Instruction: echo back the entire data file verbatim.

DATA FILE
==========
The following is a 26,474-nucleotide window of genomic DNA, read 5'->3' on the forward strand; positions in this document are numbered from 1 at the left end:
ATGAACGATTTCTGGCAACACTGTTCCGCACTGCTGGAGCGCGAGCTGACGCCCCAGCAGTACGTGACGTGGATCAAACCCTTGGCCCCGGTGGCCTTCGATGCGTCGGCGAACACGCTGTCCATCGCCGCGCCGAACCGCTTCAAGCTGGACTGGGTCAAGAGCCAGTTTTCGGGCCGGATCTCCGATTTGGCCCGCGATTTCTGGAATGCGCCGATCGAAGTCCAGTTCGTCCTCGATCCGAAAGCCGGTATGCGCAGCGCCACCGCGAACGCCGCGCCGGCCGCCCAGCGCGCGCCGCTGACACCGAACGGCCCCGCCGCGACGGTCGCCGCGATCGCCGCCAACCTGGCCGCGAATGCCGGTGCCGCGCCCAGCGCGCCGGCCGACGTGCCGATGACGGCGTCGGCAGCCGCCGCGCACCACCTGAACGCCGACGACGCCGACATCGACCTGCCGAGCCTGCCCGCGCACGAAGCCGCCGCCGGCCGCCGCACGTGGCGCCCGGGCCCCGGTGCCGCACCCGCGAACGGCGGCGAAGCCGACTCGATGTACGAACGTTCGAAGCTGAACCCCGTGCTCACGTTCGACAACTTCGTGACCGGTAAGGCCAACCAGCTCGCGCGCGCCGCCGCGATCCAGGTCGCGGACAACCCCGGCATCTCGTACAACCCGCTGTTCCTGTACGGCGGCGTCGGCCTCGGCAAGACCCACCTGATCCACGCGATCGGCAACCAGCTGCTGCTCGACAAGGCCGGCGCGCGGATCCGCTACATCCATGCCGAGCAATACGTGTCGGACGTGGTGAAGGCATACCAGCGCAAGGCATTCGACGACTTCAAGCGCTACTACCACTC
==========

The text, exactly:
The following is a 26,474-nucleotide window of genomic DNA, read 5'->3' on the forward strand; positions in this document are numbered from 1 at the left end:
ATGAACGATTTCTGGCAACACTGTTCCGCACTGCTGGAGCGCGAGCTGACGCCCCAGCAGTACGTGACGTGGATCAAACCCTTGGCCCCGGTGGCCTTCGATGCGTCGGCGAACACGCTGTCCATCGCCGCGCCGAACCGCTTCAAGCTGGACTGGGTCAAGAGCCAGTTTTCGGGCCGGATCTCCGATTTGGCCCGCGATTTCTGGAATGCGCCGATCGAAGTCCAGTTCGTCCTCGATCCGAAAGCCGGTATGCGCAGCGCCACCGCGAACGCCGCGCCGGCCGCCCAGCGCGCGCCGCTGACACCGAACGGCCCCGCCGCGACGGTCGCCGCGATCGCCGCCAACCTGGCCGCGAATGCCGGTGCCGCGCCCAGCGCGCCGGCCGACGTGCCGATGACGGCGTCGGCAGCCGCCGCGCACCACCTGAACGCCGACGACGCCGACATCGACCTGCCGAGCCTGCCCGCGCACGAAGCCGCCGCCGGCCGCCGCACGTGGCGCCCGGGCCCCGGTGCCGCACCCGCGAACGGCGGCGAAGCCGACTCGATGTACGAACGTTCGAAGCTGAACCCCGTGCTCACGTTCGACAACTTCGTGACCGGTAAGGCCAACCAGCTCGCGCGCGCCGCCGCGATCCAGGTCGCGGACAACCCCGGCATCTCGTACAACCCGCTGTTCCTGTACGGCGGCGTCGGCCTCGGCAAGACCCACCTGATCCACGCGATCGGCAACCAGCTGCTGCTCGACAAGGCCGGCGCGCGGATCCGCTACATCCATGCCGAGCAATACGTGTCGGACGTGGTGAAGGCATACCAGCGCAAGGCATTCGACGACTTCAAGCGCTACTACCACTC